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Emergency Preparedness

Personal Emergency Preparedness Topics

February: School Safety

A school emergency can have a major impact on students, faculty and the community. Planning ahead for a crisis at your child’s school will help to reduce the level of chaos that occurs and improve your ability to manage your family’s safety.

School Preparedness Activities

All schools have plans set in place for any number of emergencies that could potentially take place. It is important to stay informed and up to date on the specific plans for your child's school.

  • Find out the school’s policies and procedures on security and emergency preparedness.
    • Is it communicated clearly and regularly?
  • Ask if the plans are tested and practiced regularly.
    • Is the staff aware and knowledgeable on the procedures and protocol?
    • Is there is a lockdown plan set in place, and is it practiced routinely?
  • Inquire whether the school staff has been trained on security and emergency preparedness.

Home Preparation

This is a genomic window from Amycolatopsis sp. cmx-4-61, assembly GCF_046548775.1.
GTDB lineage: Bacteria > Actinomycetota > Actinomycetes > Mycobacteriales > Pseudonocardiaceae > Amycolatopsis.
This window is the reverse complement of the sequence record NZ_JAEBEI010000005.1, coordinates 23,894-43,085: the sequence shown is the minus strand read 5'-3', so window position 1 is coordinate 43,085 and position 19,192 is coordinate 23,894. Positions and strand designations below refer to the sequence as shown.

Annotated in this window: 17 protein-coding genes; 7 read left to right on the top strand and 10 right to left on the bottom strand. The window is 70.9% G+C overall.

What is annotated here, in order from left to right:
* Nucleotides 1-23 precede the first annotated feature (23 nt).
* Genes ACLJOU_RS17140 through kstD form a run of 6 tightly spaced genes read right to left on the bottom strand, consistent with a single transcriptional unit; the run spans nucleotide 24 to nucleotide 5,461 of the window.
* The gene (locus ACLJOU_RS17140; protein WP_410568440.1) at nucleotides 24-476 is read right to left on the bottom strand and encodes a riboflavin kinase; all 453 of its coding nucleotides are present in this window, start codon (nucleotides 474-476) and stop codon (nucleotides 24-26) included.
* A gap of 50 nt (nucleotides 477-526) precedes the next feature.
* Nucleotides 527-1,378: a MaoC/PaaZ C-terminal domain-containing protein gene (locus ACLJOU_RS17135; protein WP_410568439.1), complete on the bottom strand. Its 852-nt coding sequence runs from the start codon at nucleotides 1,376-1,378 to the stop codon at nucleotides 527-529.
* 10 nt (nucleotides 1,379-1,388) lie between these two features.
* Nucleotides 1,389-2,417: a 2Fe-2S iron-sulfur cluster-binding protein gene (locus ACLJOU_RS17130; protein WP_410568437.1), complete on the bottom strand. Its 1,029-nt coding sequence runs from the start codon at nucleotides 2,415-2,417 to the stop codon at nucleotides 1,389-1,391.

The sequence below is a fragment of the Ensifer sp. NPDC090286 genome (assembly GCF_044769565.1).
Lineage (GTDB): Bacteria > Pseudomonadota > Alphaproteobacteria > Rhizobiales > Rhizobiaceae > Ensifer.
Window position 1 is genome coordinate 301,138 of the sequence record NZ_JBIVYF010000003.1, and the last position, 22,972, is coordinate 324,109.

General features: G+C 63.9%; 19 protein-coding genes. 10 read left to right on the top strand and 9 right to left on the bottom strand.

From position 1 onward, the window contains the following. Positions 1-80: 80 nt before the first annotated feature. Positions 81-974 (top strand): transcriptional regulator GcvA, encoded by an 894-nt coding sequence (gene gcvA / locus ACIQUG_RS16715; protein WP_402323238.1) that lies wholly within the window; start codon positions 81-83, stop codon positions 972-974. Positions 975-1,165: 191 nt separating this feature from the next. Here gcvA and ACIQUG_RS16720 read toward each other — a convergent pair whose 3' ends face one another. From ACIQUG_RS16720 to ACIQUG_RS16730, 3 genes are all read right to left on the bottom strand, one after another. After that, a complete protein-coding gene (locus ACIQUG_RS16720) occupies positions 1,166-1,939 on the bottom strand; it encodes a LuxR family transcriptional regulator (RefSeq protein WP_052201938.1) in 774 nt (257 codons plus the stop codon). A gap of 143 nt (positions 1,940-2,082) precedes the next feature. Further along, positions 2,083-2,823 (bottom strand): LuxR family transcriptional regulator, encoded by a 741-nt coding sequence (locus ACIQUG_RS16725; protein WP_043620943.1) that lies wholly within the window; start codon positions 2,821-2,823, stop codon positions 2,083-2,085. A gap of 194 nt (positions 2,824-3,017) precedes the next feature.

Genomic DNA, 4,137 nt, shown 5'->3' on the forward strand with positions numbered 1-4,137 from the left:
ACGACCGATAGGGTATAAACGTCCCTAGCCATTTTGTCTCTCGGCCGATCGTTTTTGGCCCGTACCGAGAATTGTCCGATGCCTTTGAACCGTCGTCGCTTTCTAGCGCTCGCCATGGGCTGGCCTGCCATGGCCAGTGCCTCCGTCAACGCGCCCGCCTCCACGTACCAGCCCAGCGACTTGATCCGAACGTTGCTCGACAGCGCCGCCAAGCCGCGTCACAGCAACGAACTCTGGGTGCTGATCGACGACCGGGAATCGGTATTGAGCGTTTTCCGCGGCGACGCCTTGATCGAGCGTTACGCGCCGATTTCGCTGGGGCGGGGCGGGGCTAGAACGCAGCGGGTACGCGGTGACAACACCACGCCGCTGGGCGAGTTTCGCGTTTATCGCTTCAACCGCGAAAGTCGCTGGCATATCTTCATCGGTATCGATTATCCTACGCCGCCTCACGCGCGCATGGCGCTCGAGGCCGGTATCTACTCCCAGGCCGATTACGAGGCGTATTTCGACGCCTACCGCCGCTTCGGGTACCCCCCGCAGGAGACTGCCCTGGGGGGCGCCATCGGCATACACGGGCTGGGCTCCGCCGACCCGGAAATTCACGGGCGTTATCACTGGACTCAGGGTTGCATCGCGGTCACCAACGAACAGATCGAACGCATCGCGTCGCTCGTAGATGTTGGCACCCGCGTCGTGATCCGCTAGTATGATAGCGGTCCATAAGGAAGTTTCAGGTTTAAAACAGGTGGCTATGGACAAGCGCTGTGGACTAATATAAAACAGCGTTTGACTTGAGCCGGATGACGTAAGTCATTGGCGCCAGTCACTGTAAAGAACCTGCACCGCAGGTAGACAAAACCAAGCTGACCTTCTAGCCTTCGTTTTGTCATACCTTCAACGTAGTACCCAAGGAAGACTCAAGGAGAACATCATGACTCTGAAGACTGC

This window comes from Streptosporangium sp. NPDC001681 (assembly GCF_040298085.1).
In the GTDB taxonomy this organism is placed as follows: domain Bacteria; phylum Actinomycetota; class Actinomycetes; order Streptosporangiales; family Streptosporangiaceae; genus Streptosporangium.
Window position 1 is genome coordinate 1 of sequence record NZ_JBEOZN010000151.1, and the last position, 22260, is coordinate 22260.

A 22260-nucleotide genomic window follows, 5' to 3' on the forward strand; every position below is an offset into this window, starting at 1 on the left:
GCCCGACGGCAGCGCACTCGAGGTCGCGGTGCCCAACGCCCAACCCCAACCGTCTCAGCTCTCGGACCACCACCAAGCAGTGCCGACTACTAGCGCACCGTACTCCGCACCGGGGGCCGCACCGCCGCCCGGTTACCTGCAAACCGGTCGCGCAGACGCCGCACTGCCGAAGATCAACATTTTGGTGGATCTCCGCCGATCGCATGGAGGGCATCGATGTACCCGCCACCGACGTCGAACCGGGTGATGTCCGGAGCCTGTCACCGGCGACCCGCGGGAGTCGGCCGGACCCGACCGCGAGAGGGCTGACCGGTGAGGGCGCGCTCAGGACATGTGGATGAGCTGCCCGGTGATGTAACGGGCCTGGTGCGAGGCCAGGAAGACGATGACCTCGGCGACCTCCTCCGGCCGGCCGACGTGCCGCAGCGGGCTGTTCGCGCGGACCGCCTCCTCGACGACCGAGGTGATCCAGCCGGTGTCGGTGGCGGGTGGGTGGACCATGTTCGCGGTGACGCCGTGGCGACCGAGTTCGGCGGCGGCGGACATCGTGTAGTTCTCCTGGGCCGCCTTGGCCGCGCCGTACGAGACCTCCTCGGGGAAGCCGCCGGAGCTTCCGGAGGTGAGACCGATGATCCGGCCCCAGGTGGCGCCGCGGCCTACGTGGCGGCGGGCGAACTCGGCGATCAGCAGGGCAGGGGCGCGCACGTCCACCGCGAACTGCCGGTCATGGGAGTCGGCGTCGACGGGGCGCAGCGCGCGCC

The first step in ensuring your child’s safety at school starts with you preparing them at home.

  • Talk with your children about drugs, weapons, school and community safety.
  • Do not assume that your child knows the “basic” facts.
    • Inform your child first hand with the information in a non-threatening manner.
    • Create open lines of communication.
  • Prevent access to any weapons in the home.
  • Teach children to work cooperatively with police, school officials, and other authority figures.
  • Seek professional assistance, if needed, after school crisis.

Create a Family Plan

Having a plan already set in place is critical when it comes to an emergency situation. Among the things you can do to be prepared are:

  • Keep emergency contact information up to date.
  • Make sure that there is a secondary emergency contact listed in case the primary is unavailable.
  • Keep the school nurse informed of any medical conditions that may exist.
  • Pick a place to meet up in the event of an emergency (at or near the school), because cell phone towers can become overloaded in times of crisis.
  • Know if your school’s plan designates meeting areas for times of crisis.

Emergency Situation Response

Planning ahead can help you respond quickly and effectively in case of emergencies at a school. If an emergency should arise, do not call or go to the school unless directed to do so by a school or public official.

  • Register and be alert for automated telephone notifications.
  • Monitor the local news and the school district's website, which can be used for posting emergency alerts.
  • Keep open lines of communication that are vital for emergency responders.
  • Keep open vital access routes to your child’s school for emergency personnel.
    • Going to the school can cause road blocks and obstruct first responders.

For more information on maintaining your child’s safety at school, please consult the following websites: